Tuesday, August 16, 2011

Can I Learn to Sing?

One thing I like about the Shiloh Band, with whom I am currently practicing, is that they want a lot.  I feel challenged and I like that.  They more or less expect everyone in the band to contribute to the singing effort.  Up to now, I have only sang backup.

I sang some songs to Karaoke music yesterday and recorded it, and I am definitely not ready for prime time.  I can stay on key most of the time, but in the higher registers my voice sounds strained.

Today I started watching the free voice training videos on eHow (see sidebar for links under "Singing, etc").

The voice training instructor there says you can strengthen your voice and extend your range by practicing arpeggios with your voice, i.e. singing the separate notes of chords, ascending at half steps.  For example, sing C - E - G -C - G - E - C.    (The last C is the octave of the first).  You are singing major chords here, the first, third, fifth and the octave of the scale, up and then down again (see the C chord above as an example).  Then sing the next chord a half step up, i.e., C# - F - G# - C# - G# - F - C#, and so on.  You go as high up the scale as you can without straining your voice, and over time you will be able to go higher as your voice strengthens.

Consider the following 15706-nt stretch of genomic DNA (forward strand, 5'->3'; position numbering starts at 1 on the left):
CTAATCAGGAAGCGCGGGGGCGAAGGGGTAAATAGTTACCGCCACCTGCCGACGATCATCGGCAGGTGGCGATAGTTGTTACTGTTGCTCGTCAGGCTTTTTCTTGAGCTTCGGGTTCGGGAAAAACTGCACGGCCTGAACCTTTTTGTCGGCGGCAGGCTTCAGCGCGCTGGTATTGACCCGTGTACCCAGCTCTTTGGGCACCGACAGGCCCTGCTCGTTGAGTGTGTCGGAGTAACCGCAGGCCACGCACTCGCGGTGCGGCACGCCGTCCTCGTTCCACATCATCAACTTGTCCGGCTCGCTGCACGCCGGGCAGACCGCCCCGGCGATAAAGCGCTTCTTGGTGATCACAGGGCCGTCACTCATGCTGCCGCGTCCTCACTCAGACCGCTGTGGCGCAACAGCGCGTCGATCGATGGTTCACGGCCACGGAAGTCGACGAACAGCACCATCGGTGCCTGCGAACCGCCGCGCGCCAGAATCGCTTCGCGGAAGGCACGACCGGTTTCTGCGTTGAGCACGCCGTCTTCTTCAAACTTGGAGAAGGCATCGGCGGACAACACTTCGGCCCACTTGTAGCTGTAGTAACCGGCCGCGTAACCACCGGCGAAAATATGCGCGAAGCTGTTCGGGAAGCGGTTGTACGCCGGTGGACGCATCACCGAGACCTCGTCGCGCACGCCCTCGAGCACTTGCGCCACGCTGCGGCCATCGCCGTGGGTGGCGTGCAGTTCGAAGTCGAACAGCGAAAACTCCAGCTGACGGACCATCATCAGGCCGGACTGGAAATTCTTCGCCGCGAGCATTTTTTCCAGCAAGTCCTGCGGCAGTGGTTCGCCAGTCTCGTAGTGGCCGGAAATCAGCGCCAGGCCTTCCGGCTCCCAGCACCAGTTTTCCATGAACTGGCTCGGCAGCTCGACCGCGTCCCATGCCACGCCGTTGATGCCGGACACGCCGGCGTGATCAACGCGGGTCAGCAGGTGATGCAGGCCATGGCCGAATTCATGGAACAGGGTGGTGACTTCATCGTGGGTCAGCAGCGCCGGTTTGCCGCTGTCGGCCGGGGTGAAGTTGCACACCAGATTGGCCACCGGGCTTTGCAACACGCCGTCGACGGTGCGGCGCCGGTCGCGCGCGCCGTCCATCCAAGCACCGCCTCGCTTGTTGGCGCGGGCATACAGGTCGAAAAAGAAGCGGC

There's more to it than that, of course, and the instructor explains techniques and practice points.

This week I added singing exercises and practice to my regular practice time.  Now I not only practice bass, but singing as well.  For me, practice includes actually playing and singing, but also studying the theory behind it all.  That means reading, and you can find a lot on the web about your instrument and your voice.

I am interested in buying a software program to help me develop my singing.  Some of these, the ones that appear highest rated by users, are also the most expensive.  You get what you pay for.

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